Species group: Herding Group dogs
Other name(s): Kelpie; Barb
As the name suggests, the sheep-herding Australian Kelpie was developed in Australia from working collies. Like its ancestors, this breed's intelligence, toughness, and enthusiasm for work has made it a favorite in Australia and New Zealand. Some Kelpies even work as seeing-dog dogs. Over time, two separate registries developed in Australia for this dog, the Working Kelpie Council for the working dogs, and the Australian National Kennel Council, for the show dogs. Know what you want before you get the dog. The two types are no longer supposed to be interbred.
This is not a breed to pose on a cushion to watch TV. Kelpies can get bored and even hyperactive if they don't have enough to do. They can be a great choice for the active owner who has a worthwhile job for them, likes jogging or biking with an athletic dog, or thrives on the competitve show circuit. But the energetic Kelpie could be a nightmare for the couch potato.
The Kelpie isn't yet fully recognized by the AKC but it was added to the Foundation Stock Service in 2014, a significant step forward.
Appearance / health:
Kelpies are slender, light dogs with strong muscles. The skull is slightly rounded. The muzzle tapers toward the nose and is in proportion to the skull. In working Kelpies, the ears are usually pricked though some may have floppy ears. The tails are either bushy or smooth. Working Kelpies are known more for their working ability than appearance. Show Kelpies are usually heavier and shorter.
Kelpies are average shedders. Bathing is done only when necessary. Brushing is done occasionally.
They need a lot of exercise. A long walk or a daily jog is necessary to keep them busy and healthy.
Australian Kelpies suffer from few health issues. A condition called hip dysplasia may occur, which is a result of badly formed hips and can result in lameness. Eye problems may occur in some Kelpies.
Behavior / temperament:
Kelpies are naturally protective of their families and some can go to any extent to protect their loved ones. They are alert to their owner's call. The herding instinct may be strong in several Kelpies as they herd other dogs and pets. They have a tendency to bite. Kelpies make good watchdogs owing to their excellent vision.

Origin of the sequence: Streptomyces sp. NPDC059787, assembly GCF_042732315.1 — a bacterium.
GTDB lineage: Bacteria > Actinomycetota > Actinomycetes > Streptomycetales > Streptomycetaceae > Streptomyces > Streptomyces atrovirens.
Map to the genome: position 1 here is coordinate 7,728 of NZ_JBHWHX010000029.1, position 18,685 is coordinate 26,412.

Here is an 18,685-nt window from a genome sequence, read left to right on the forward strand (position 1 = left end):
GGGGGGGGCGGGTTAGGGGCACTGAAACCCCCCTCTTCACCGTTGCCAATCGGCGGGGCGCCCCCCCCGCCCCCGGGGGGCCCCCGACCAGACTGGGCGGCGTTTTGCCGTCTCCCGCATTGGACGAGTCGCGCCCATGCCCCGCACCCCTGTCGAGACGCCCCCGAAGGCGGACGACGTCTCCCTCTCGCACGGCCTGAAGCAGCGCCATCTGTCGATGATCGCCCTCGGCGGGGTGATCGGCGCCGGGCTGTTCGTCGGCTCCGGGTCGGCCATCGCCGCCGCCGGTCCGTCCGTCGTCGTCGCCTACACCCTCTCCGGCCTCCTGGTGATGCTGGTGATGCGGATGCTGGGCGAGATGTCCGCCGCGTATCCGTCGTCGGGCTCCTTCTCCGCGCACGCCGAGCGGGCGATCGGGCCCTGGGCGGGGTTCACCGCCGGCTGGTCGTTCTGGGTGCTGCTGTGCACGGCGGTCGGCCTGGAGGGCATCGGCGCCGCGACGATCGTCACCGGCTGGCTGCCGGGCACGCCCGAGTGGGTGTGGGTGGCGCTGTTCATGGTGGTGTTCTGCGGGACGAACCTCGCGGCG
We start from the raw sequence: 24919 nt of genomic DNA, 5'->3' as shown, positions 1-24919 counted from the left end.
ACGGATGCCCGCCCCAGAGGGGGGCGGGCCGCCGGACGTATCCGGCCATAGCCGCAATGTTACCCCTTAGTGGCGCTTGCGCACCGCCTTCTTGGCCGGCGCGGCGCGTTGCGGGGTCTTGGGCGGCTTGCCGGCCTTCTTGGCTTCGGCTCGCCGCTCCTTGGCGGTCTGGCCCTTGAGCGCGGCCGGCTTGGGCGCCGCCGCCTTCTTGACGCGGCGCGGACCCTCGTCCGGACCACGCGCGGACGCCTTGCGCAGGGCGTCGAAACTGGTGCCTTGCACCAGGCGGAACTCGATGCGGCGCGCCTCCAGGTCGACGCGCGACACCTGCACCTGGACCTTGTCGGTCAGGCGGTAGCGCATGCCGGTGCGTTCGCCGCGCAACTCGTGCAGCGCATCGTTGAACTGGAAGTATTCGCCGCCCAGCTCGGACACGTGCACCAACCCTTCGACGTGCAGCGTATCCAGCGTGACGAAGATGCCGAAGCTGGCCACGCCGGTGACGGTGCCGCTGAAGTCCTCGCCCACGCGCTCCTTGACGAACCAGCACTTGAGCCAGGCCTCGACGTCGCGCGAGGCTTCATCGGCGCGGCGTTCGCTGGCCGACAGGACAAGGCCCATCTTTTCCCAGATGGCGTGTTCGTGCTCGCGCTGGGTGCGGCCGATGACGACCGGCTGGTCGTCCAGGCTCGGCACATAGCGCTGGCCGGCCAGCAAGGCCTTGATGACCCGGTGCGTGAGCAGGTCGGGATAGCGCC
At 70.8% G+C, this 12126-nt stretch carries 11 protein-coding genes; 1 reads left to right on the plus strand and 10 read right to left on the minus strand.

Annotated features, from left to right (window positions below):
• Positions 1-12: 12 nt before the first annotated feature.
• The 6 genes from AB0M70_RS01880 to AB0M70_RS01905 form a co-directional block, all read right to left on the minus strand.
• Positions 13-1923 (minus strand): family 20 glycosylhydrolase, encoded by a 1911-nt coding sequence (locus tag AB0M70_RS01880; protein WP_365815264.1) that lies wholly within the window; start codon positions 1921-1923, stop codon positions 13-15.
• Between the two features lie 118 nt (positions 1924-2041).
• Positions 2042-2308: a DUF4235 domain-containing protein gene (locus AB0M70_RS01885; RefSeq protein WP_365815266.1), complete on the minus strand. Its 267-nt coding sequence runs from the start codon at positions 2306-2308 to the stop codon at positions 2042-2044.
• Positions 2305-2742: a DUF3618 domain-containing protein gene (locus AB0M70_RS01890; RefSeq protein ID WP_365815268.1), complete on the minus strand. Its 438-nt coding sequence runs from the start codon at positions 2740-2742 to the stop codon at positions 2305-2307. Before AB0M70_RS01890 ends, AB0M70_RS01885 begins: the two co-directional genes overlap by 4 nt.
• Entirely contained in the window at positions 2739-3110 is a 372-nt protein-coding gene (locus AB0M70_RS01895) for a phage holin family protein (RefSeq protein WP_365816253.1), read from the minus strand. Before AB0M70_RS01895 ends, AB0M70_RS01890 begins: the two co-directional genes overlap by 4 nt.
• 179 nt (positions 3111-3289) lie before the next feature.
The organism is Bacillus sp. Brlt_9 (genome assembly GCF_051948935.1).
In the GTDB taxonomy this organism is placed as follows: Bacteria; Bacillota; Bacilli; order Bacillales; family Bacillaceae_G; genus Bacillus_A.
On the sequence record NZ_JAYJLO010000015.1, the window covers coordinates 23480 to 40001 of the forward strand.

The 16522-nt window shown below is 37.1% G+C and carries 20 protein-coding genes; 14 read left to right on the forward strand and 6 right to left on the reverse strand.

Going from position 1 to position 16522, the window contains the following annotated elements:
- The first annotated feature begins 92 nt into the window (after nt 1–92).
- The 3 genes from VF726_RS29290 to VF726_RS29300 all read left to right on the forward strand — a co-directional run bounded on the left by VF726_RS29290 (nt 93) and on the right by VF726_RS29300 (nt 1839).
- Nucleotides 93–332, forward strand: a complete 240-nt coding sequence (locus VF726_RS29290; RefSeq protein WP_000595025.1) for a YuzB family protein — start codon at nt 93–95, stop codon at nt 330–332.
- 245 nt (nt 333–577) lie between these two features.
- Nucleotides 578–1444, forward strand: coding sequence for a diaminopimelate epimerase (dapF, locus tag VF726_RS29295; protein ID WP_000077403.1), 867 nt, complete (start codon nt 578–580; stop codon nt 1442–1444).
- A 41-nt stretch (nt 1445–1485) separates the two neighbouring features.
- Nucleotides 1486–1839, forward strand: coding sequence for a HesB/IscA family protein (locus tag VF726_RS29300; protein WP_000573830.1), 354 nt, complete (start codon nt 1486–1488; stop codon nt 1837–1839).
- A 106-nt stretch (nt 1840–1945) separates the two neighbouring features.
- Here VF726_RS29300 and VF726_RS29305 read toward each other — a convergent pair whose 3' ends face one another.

Training typically includes obedience training and socialization with other pets and dogs. They are extremely intelligent and fast learners. Working Kelpies can be trained to do various functions in the farm.
They can be quite noisy, especially when there are strangers or animals such as cats around.
confident dog, hardy breed, great wth people, good temperament, herding, ranch dog, intense work
dominant dog, small backyard, sedentary lifestyle, high prey drive, suburban settings, intensity
herding instinct, Firm Hand, Working Kelpie Council, Kelpie herding cows, gum nutshonky nuts
The Kewl Kelpie
I have what is known as a working Kelpie (bench Kelpies are show Kelpies). They are famous for their herding ability, specifically their tendency to run over the backs of sheep. They don't shed much (unless double-coated in which case they will), are medium size (so great for smaller homes/apartments), and quiet. Fairly active dogs, my Sky is happiest when lying on the bed. I call her the "Laziest Kelpie in the World!" They are very loyal, tend to be one-person dogs, and can be a bit reserved (although Sky never read that in the book so she loves everyone). Note, they care known to be good jumpers and may get out of yards with low fences. Finally, please be aware that just because a dog is black and prick ears doesn't make it a Kelpie! There aren't many in the US so if you see a "Kelpie" in rescue, it probably isn't a Kelpie!.
From LeashUpYourDog Jul 14 2015 5:54PM
The way your dog's body was meant to be fed